The number of applications identified during the inventory is often surprising, even for organizations that believe they have a high-level of control over applications. To help reduce complexity as well as overall time required, it’s important to take the time to consolidate the list of applications.
The following guidelines will help ensure that your application list is consolidated appropriately:
- Multiple versions - Different versions of the same application may have been identified during the inventory. There are various reasons for this, including an inconsistent patching or upgrade process, decentralized application management, limited licenses and situations where users require specific application versions for compatibility with other applications, macros and document formats. Where possible, work with the application owners to reduce the number of versions required. The leading practice is to standardize on a single version of each application, typically the latest.
- Non-business applications - Applications that are not required by the business should be removed from the application inventory to reduce resource requirements and to help simplify the overall project. Non-business related applications are typically found in an application inventory when users have been provided with the ability to install their own applications and typically include games, communication clients, screen savers, peripheral software and media players.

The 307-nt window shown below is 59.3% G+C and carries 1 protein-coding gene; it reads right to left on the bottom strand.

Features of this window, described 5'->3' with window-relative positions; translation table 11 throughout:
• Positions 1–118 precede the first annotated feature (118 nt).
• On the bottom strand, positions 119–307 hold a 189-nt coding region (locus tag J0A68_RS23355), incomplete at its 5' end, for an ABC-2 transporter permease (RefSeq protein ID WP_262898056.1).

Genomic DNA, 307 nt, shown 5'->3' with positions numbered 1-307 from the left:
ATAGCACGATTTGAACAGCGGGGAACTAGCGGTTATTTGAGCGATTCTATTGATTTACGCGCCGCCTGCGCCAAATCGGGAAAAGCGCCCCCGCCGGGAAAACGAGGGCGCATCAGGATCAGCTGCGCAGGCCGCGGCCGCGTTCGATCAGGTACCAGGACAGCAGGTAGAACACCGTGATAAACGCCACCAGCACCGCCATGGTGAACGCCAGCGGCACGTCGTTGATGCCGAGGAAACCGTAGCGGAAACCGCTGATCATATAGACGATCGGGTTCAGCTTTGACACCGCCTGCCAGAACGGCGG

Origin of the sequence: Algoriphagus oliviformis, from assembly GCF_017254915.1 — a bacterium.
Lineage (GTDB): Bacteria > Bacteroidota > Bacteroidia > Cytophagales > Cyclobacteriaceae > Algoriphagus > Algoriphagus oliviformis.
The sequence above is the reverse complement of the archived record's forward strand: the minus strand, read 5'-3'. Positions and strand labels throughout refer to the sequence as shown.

- Legacy applications - The inventory may identify legacy applications that have since been retired or that are no longer required within the business. These applications may not have been removed from the desktops because there is no established process to do so or because there are always more highpriority activities to complete. These applications should be consolidated during the rationalization stage of the application assessment.
- Management applications - The antivirus, application delivery, monitoring, inventory, maintenance and backup applications will be completely re-designed across the organization during the desktop virtualization project. These applications should also be consolidated during this stage.
Each application included in the project should be categorized based on certain criteria, which will help determine the most appropriate way to host and integrate the app. Each application can be installed directly into the image, virtualized in an isolated container and streamed to the desktop (Microsoft App-V), captured in a unique layer and attached to the virtual machine (Citrix AppDisk) or installed locally on the user’s endpoint device and seamlessly integrated into the user’s virtual desktop (Citrix Local App Access). Due to the uniqueness of every application, many large-scale deployments simultaneously utilize multiple approaches.